Table 1. Infant Mortality Rates: Ghana.

Total: 53.02 deaths/1,000 live births

Female: 49.98 deaths/1,000 live births (2003 est.)

Male: 55.97 deaths/1,000 live births

[Source: CIA World Factbook, Ghana.]

Some of the major health problems facing Ghana today are communicable diseases, poor sanitation, and poor nutrition. Studies conducted in Ghana by the World Health Organization (WHO) have shown that the mortality rate in infants younger than 6 months of age who contract yellow fever is higher than 70%, and that young children are disproportionately infected in unimmunized populations during yellow fever outbreaks (Osei-Kwasi, Dunyo & Koram 2001). While much has been learned about the management of malnourish children in the past, WHO reports that Ghanaian pediatric staff frequently ignore established WHO guidelines, resulting in inordinately high mortality rates for infants during their first year.

According to a study conducted by Deen, Funk, and Guevara (2003), at one Ghanaian hospital, resource constraints and bed space limitations meant that severely malnourished children were admitted only if they had another severe illness such as a malignancy or disseminated tuberculosis. "At another hospital, nutritionists had administered special formulae not optimal for severely malnourished children for over 20 years, and they were not open to change" (Deen et al. 2003:237). At the same hospital, a recently implemented cost-recovery scheme resulted in a decrease in the number of admissions and days of hospitalization. In addition, at many Ghanaian hospitals, the infants' families had to pay for food and medicines during hospitalization, and there are unnecessarily restrictive visitation policies in place that adversely affect newborn infant development, particularly among the malnourished, that also contributed to the high incidences of infant mortality in Ghana.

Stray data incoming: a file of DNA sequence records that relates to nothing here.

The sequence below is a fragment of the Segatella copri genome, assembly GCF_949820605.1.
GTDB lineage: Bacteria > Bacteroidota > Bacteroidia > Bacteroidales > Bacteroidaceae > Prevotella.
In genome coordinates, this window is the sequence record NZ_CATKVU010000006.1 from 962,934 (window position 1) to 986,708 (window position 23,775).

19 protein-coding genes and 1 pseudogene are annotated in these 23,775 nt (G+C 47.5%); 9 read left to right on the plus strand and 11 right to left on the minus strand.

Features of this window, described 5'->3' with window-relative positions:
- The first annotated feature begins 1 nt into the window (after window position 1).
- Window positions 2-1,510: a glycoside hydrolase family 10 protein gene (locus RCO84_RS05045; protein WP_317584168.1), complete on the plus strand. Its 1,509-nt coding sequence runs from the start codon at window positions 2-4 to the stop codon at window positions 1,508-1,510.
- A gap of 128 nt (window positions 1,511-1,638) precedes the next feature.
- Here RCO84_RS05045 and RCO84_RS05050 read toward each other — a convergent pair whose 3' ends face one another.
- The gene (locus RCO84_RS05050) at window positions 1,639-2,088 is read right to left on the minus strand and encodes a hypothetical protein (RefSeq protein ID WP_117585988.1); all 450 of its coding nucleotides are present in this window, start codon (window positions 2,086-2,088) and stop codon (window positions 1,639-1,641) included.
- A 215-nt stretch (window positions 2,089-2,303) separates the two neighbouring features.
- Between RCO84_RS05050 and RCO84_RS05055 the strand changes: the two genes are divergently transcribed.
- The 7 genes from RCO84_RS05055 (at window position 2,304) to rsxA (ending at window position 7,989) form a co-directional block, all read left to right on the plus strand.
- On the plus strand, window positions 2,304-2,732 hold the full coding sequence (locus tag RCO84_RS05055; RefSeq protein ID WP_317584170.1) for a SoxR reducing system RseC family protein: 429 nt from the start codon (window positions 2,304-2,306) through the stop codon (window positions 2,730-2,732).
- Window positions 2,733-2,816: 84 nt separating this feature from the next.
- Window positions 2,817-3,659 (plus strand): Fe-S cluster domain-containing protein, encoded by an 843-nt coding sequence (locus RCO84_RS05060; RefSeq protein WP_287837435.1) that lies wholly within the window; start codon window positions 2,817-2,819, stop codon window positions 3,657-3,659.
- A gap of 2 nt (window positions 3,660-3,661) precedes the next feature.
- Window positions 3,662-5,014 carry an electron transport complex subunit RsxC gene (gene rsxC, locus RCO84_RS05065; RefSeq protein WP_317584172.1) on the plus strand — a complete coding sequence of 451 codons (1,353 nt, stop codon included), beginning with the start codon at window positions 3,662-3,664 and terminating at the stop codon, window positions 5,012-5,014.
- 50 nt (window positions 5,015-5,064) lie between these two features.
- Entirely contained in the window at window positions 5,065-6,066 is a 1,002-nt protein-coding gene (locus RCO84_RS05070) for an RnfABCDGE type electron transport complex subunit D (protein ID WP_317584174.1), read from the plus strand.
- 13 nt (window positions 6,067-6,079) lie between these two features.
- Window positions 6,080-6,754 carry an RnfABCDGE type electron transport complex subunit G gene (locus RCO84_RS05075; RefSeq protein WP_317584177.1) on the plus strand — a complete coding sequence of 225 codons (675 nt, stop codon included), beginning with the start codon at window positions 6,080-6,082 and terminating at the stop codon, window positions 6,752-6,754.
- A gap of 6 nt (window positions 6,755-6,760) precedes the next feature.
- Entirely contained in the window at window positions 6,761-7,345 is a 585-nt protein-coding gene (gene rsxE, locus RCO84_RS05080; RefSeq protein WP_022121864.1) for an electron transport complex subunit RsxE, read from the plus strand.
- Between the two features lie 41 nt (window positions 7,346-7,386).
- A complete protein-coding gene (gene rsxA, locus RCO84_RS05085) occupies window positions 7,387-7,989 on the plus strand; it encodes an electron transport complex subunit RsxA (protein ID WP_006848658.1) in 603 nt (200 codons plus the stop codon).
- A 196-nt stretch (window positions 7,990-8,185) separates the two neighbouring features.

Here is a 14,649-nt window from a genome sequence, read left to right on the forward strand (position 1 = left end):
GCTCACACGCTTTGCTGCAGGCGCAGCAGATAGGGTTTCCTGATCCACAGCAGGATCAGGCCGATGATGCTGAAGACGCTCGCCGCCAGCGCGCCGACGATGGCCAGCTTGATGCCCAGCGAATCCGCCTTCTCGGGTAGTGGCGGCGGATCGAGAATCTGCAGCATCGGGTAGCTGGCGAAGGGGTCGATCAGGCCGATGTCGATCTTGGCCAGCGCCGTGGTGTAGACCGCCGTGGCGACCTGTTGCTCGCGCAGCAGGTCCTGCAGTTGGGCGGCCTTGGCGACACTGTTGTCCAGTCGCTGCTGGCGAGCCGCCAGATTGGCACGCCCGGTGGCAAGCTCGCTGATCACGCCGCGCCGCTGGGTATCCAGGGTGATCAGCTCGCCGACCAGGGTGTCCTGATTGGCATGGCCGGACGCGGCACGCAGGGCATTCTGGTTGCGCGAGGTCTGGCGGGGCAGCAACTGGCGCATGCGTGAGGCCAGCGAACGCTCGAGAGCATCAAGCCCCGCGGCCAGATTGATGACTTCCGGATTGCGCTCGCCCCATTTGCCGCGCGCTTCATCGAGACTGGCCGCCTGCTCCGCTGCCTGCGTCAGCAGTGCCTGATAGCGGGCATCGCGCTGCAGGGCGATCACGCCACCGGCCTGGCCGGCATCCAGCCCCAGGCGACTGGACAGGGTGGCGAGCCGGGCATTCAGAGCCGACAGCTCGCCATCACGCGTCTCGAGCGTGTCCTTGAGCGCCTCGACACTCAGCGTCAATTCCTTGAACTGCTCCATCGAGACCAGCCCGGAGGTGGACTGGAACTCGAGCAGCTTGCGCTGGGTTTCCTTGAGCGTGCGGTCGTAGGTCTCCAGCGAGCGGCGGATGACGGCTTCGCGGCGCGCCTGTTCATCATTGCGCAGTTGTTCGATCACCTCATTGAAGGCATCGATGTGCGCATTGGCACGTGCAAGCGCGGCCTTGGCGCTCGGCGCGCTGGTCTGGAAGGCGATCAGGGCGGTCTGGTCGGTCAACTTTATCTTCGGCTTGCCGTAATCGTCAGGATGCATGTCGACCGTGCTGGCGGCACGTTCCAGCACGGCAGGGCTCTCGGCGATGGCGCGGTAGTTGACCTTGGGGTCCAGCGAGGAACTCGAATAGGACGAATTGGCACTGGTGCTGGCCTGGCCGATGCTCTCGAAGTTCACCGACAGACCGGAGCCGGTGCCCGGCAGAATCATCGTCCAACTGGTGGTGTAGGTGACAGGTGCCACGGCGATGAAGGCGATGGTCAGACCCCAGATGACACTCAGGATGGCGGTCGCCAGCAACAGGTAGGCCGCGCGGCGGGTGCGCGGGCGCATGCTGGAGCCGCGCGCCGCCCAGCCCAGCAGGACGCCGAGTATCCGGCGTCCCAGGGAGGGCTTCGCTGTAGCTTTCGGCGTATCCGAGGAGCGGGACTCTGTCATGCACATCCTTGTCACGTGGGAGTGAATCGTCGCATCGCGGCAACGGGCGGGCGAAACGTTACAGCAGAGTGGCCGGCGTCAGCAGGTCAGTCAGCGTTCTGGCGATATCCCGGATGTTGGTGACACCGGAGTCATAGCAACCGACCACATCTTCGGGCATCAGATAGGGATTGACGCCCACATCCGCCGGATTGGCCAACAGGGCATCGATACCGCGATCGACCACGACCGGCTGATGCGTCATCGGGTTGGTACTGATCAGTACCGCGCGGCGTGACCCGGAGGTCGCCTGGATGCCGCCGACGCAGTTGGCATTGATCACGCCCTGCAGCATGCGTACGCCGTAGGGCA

The primary focus of Ghanaian government health policy to date has been on improved public health, and since independence many improvements have been made in nutrition and in maternal and child care services. Consequently, the infant mortality rate has shown a steady decline, especially in urban areas, as a result of improved healthcare facilities and dietary habits; while the infant mortality rate in Ghana is among the lowest in western Africa, it remains high by world standards (Fage 2004).

Despite the improvements and initiatives to date, much remains to be done, particularly in the rural districts in Ghana, where there are wide disparities in the availability healthcare services and childbearing practices. For instance, according to Smith, Fortney and Wong et al. (2001), the Brong-Ahafo region of central Ghana is poor and mainly rural. Even though the health services in this region are more extensive than in regions in northern Ghana, two districts out of 13 within the region do not have a hospital, and the main hospital is in the regional capital of Sunyani and is not a teaching hospital (Smith et al. 2001). The Kassena-Nankana district is in the Sahelian area in the north east of Ghana, whereas the Brong-Ahafo region is located in the forested central area. Generally speaking,